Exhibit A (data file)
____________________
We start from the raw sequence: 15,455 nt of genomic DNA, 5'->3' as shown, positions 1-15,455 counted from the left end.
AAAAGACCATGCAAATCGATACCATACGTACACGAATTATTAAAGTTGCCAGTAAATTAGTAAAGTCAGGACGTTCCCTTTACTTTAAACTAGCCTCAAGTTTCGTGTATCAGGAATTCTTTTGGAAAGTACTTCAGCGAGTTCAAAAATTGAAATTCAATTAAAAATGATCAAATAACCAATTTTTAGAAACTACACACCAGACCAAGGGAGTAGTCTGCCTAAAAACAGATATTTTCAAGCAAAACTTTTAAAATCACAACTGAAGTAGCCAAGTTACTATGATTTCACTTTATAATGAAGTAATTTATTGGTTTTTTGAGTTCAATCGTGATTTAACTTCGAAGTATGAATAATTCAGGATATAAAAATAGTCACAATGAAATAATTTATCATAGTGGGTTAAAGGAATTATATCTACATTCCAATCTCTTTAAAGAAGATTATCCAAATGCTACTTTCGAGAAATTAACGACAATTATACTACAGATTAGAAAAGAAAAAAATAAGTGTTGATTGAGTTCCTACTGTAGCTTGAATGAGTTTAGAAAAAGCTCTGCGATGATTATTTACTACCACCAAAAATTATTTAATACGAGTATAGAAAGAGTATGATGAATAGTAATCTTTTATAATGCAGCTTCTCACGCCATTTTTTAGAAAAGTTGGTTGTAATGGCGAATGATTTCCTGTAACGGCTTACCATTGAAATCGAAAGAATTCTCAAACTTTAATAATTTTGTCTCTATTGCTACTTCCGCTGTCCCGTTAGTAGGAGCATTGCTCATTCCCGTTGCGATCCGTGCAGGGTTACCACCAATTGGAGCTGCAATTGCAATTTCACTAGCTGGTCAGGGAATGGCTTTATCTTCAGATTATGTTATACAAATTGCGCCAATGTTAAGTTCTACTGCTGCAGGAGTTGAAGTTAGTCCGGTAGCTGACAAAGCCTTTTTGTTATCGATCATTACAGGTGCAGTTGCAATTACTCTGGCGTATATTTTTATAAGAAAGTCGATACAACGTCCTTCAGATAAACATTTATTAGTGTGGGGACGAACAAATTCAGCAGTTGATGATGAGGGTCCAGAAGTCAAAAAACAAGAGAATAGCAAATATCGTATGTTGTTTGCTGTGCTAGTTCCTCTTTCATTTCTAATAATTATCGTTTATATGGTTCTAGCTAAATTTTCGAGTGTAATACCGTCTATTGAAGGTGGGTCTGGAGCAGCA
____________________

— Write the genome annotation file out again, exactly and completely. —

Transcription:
We start from the raw sequence: 15,455 nt of genomic DNA, 5'->3' as shown, positions 1-15,455 counted from the left end.
AAAAGACCATGCAAATCGATACCATACGTACACGAATTATTAAAGTTGCCAGTAAATTAGTAAAGTCAGGACGTTCCCTTTACTTTAAACTAGCCTCAAGTTTCGTGTATCAGGAATTCTTTTGGAAAGTACTTCAGCGAGTTCAAAAATTGAAATTCAATTAAAAATGATCAAATAACCAATTTTTAGAAACTACACACCAGACCAAGGGAGTAGTCTGCCTAAAAACAGATATTTTCAAGCAAAACTTTTAAAATCACAACTGAAGTAGCCAAGTTACTATGATTTCACTTTATAATGAAGTAATTTATTGGTTTTTTGAGTTCAATCGTGATTTAACTTCGAAGTATGAATAATTCAGGATATAAAAATAGTCACAATGAAATAATTTATCATAGTGGGTTAAAGGAATTATATCTACATTCCAATCTCTTTAAAGAAGATTATCCAAATGCTACTTTCGAGAAATTAACGACAATTATACTACAGATTAGAAAAGAAAAAAATAAGTGTTGATTGAGTTCCTACTGTAGCTTGAATGAGTTTAGAAAAAGCTCTGCGATGATTATTTACTACCACCAAAAATTATTTAATACGAGTATAGAAAGAGTATGATGAATAGTAATCTTTTATAATGCAGCTTCTCACGCCATTTTTTAGAAAAGTTGGTTGTAATGGCGAATGATTTCCTGTAACGGCTTACCATTGAAATCGAAAGAATTCTCAAACTTTAATAATTTTGTCTCTATTGCTACTTCCGCTGTCCCGTTAGTAGGAGCATTGCTCATTCCCGTTGCGATCCGTGCAGGGTTACCACCAATTGGAGCTGCAATTGCAATTTCACTAGCTGGTCAGGGAATGGCTTTATCTTCAGATTATGTTATACAAATTGCGCCAATGTTAAGTTCTACTGCTGCAGGAGTTGAAGTTAGTCCGGTAGCTGACAAAGCCTTTTTGTTATCGATCATTACAGGTGCAGTTGCAATTACTCTGGCGTATATTTTTATAAGAAAGTCGATACAACGTCCTTCAGATAAACATTTATTAGTGTGGGGACGAACAAATTCAGCAGTTGATGATGAGGGTCCAGAAGTCAAAAAACAAGAGAATAGCAAATATCGTATGTTGTTTGCTGTGCTAGTTCCTCTTTCATTTCTAATAATTATCGTTTATATGGTTCTAGCTAAATTTTCGAGTGTAATACCGTCTATTGAAGGTGGGTCTGGAGCAGCA